When Watson and Crick described the two-stranded structure of DNA they stated that "if the sequence of bases on one chain is given, then the sequence on the other chain is automatically determined." This observation is crucial to much modern biology such as sequencing by synthesis. However, for a computer scientist, a natural follow-up question is given one strand, how does one compute the other? I intend to answer this question in a series of articles.

Part 1: The Problem

For these articles I decided to use the following C function signature.

char *revcomp(const char *begin, const char *end, char *dest);

The forward strand is passed by using two pointers, one to the first base and one just past the last base. Thereby [begin, end) form an open interval. This kind of argument passing is very common for instance in the STL. It allows users to easily just call it on a substring of the forward strand. The dest pointer points to space for the reverse string. So all of the memory allocation is left to the user. The strings could be malloc'ed, mmap'ed or static buffers. All work fine. Finally, revcomp returns a pointer just past the last byte written. This is useful if the reverse strand shall be turned into a proper C-string which requires a terminating nul byte.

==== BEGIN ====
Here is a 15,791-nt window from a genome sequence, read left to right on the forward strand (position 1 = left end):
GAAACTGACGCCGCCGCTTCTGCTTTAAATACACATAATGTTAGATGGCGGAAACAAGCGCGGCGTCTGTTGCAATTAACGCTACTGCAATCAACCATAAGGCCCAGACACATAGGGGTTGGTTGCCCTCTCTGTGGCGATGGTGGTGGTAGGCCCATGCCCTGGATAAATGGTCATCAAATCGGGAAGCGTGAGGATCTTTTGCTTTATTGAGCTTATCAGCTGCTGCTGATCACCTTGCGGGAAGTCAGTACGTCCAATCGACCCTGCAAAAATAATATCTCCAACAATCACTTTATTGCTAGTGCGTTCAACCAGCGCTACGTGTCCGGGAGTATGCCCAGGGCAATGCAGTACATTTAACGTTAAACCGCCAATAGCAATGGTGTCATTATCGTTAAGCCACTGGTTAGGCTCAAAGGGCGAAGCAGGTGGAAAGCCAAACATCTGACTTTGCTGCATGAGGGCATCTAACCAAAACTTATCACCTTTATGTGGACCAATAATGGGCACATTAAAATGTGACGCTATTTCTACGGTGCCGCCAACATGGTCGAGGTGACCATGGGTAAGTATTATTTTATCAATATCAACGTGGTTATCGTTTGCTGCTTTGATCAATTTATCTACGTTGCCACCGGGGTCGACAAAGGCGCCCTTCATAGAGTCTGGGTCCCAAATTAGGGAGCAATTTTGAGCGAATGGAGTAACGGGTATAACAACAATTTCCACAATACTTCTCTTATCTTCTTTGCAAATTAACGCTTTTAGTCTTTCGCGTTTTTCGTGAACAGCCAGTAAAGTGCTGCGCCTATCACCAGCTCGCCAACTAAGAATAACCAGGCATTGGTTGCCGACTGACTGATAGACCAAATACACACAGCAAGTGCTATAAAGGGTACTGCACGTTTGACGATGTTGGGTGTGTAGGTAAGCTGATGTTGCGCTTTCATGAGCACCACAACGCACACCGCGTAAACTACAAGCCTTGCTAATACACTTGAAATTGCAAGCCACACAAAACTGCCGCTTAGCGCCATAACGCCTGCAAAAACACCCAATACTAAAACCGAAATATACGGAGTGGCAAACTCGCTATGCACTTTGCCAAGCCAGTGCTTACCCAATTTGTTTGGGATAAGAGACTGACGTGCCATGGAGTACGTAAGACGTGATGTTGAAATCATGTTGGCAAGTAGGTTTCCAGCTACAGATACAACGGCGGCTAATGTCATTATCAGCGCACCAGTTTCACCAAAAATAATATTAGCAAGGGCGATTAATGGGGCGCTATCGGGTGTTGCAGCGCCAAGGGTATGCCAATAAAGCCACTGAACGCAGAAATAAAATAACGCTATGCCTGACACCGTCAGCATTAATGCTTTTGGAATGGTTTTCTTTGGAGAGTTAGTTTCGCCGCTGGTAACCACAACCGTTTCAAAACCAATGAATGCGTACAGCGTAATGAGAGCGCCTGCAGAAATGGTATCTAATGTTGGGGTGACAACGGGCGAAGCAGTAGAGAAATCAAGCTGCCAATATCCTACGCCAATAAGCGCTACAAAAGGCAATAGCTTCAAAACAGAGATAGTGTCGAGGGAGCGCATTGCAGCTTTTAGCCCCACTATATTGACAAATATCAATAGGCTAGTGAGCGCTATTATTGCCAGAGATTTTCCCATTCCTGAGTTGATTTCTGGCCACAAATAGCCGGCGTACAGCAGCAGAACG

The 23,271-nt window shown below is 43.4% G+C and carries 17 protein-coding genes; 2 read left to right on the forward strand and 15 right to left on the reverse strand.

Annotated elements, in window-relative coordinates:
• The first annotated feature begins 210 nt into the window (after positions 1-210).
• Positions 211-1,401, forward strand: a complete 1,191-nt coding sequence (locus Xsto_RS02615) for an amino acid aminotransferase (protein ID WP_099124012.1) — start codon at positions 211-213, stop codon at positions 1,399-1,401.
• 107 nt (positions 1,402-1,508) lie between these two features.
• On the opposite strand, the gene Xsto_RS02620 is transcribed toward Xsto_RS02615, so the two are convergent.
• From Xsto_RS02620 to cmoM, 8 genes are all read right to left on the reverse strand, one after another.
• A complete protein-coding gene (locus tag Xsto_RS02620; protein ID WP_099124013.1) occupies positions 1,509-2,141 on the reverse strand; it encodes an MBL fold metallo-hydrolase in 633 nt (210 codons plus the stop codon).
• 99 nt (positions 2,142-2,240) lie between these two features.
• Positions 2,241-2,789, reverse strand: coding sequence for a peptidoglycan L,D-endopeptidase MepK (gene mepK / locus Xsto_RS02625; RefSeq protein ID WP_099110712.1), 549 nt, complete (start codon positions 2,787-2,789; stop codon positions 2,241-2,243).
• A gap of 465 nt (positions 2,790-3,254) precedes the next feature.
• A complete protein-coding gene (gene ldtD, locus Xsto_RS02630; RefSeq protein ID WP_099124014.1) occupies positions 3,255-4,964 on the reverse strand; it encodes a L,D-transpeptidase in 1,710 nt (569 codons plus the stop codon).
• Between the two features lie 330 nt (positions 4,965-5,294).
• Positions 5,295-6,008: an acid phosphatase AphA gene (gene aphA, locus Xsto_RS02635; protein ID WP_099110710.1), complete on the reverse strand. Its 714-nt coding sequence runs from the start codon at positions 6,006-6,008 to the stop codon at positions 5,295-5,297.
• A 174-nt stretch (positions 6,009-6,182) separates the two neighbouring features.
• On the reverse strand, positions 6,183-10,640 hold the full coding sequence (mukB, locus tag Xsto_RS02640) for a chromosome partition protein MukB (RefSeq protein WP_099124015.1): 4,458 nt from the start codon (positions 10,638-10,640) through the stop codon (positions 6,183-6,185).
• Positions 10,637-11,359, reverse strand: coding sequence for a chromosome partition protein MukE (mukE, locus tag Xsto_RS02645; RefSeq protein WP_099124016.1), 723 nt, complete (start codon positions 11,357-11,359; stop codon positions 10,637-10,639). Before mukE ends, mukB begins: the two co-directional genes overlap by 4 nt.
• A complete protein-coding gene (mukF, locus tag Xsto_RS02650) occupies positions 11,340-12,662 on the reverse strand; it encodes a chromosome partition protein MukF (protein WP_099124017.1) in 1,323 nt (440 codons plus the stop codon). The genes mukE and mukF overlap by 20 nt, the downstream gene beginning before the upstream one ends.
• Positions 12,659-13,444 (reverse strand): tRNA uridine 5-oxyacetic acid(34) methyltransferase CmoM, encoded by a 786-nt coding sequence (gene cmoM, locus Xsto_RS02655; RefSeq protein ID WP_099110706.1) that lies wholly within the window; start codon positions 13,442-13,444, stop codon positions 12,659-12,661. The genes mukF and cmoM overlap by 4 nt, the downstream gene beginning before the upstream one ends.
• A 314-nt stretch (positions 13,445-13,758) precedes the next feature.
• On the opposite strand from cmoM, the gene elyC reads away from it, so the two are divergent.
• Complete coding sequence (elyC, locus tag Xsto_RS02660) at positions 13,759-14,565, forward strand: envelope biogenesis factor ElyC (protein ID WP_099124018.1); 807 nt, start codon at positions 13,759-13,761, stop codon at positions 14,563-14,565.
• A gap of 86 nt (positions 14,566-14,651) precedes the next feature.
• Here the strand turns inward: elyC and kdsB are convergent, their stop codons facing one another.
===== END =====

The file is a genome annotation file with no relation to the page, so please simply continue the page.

Computing the reverse complement can be split into two separate tasks: reversing and complementing. Let's look at the latter first using the following draft:

char *revcomp(const char *begin, const char *end, char *dest)
{
	size_t length = end - begin;
	for (size_t i = 0; i < length; i++) {
		char c = begin[length - i - 1];

		char d = complement(c);

		dest[i] = d;
	}

	return dest + length;
}

So the question is how does one map the base from the forward base to its complement? A common but less than optimal solution is to use a switch statement.

char *revcomp_switch(const char *begin, const char *end, char *dest)
{
	size_t length = end - begin;
	for (size_t i = 0; i < length; i++) {
		char c = begin[length - i - 1];

		char d;
		switch (c) {
			case 'A': d = 'T'; break;
			case 'C': d = 'G'; break;
			case 'G': d = 'C'; break;
			case 'T': d = 'A'; break;
		}

		dest[i] = d;
	}

	return dest + length;
}

While the switch statement looks innocent, it is logically equivalent to a series of if-else branches. Modern CPUs try to predict which branches a program will execute. However, I'm using genomes with a million equidistributed bases. That means it is almost impossible for the CPU to predict or to learn/remember which branches will be taken. It has to guess and 75% of the time is guesses incorrectly. So theory tells us that most branches are predicted incorrectly triggering rollbacks and CPU stalls. In practice compilers make the CPUs job easier. For above code almost every third instruction is a branch of which 20% are mispredicted. Much better than the worst-case 75% but still very bad.

Part 2: The Table